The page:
The moment of truth. Yes they had the style I wanted and they even had my size, which is no small feat, so to speak, when you’re size 13. A small village of small people could live in one of my shoes. A hamlet. I wonder if Hamlet wore Chucks? If I were directing it, I’d put him in the exact same pair as I’m buying for myself.

 

Lacing up! This black on black style was recommended to me by my daughter Johanna Stickland who is the most famous fashion model I know and whom I trust entirely as my fashion adviser. She’s in Portugal right now, in case you’re wondering. But she’s going to Concordia in the fall to study photography.

 

Success! Over the years, my definition of success has become admittedly somewhat narrow. But you can never have too many shoes!

 

 

 

Hopefully I have enough in my account to pay for these suckers! I was once on a date and I had to stop off at the ATM to get some cash. I told my date I wasn’t sure if I had any money in my account. But then I took some out. And so she asked me how much I had in my account and I said around $1,000.00. She said, “So you don’t really know within $1,000.00 what your bank balance is?” And I said “That’s right.” She just shook her head, and then we had a drink.

 

The photographer. This is as much of the mysterious Jude Dillon as you’re likely to see.

 

 

 

Love yourself: why not? Better than the alternative! A nice reminder. Our trip to Divine was a lovely interlude. I make no secret that I love to support local businesses. Divine is an institution on 17th Ave., the people are friendly, what’s not to like? By the way, Megan asked me to put in a plug for their big sale coming up called Midnight Madness. It’s on April 27th from 7PM till Midnight. Everything in the store on sale up to 80%! (Details at divineplanet.com)

(I think I’ll head back and reconsider those peach coloured high tops)

Thanks for reading!

59 Minutes: A Collective Creation   Leave a comment

I have just finishing up teaching another playwriting class, this one known as  ENGL 371 at St. Mary’s University College here in Calgary.  As often as I have taught such classes, I have at least a rough idea in my head of how it might go. In fact, you might think that we followed some kind of rigid plan, known these days in academic circles as a syllabus. But with this ENGL 371, such was not the case.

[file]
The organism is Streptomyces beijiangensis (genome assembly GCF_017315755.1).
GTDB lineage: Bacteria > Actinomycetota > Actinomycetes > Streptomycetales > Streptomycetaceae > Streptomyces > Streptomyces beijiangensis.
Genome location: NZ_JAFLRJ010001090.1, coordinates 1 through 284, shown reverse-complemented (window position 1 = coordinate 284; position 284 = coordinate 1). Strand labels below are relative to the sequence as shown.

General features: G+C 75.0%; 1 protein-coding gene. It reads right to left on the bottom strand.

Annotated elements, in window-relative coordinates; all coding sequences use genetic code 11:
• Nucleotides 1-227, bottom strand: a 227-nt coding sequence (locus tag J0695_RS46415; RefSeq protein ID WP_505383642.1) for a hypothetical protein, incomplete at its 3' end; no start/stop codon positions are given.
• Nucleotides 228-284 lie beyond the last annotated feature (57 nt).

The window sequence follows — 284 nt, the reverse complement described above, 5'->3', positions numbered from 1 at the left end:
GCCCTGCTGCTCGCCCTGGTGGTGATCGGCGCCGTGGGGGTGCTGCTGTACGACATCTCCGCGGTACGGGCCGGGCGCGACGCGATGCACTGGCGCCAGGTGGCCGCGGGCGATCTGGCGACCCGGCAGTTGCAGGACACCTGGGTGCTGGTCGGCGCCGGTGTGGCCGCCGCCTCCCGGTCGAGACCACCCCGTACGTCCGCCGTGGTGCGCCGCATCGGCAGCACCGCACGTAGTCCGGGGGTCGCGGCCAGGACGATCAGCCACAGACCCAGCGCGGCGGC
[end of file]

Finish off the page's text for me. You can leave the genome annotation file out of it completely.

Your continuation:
Good thing too, because in my mind in a creative writing classes, the syllabus is really a worst case scenario. What one hopes for, as an instructor (and no doubt the students do too), is for some kind of divine intervention to throw the whole thing off course and take you to places you never dreamed of being in.  And that’s what happened with a handful of amazing students and me this semester.

The original plan was for us to follow some classic texts as we explored the mysterious and arcane process of writing a play. As we followed Hamlet and Willy Loman and those strange creatures in urns in Beckett’s Play (please check this out for yourself on YouTube, it’s amazing!) and even Luke Stike from my own play Writer’s Block (maybe not an actually classic, but you get the idea), we would learn how to write dialogue and monologues and scenes and learn about raising the stakes and all about status and of course conflict and the rest of it . . .

A little ways into the semester, we were invited by Alberta Theatre Projects to attend the dress rehearsal of their co-pro of a play called Good Fences by the Downstage Theatre Ensemble.

Seeing that play changed everything for my class and me and for the course we would find ourselves on for the duration of ENGL 371. When we got back to the classroom, we talked about the process of collective creation. I asked the students to use the “clustering” technique in their notebooks to come up with some ideas that interested them. When we came back, there was a true consensus that what interested everyone was gender identification and the extension of that, relationships of the romantic variety. (No big surprise, they’re university students, after all.)

And so we spent the rest of our time writing scenes, monologues, poems and even songs along these themes and Hamlet and all the rest of them soon went out the window. Funny, once the students were focusing on a subject that really engaged them, things like dialogue and structure didn’t prove to be a big problem. They just took care of themselves, somehow. I gave some feedback and talked about things like keeping the stakes high and reminding them that the dialogue they were writing had to be spoken by human beings, but by and large, more and more, I just got out of their way and let them run with this idea.

Well, sometimes, maybe at the best of times, teaching is nothing more than just getting out of the way and letting the students take the initiative. I had the faith and confidence in my students to do that and they didn’t let me down. I can say modestly that some of them told me that ENGL 371 became one of the most meaningful and dare I say inspirational classes they have ever taken. Less is more, indeed. It wasn’t bad for me either!

We presented our findings in the form of the script, 59 Minutes, at the fabled Auburn Saloon on Monday evening for an audience of 50 or so family and friends and fellow students.  To use the popular vernacular, we rocked. At one point in the evening I had to shake my head and remind myself that the people up there performing were, after all, merely students who had signed up for a creative writing class.

Yet, as they performed 59 Minutes is was clear they had reached far beyond that. For that 59 minutes on Monday evening, there was magic in the air and anything seemed possible.

The members of ENGL 371 rehearse "Booty Call."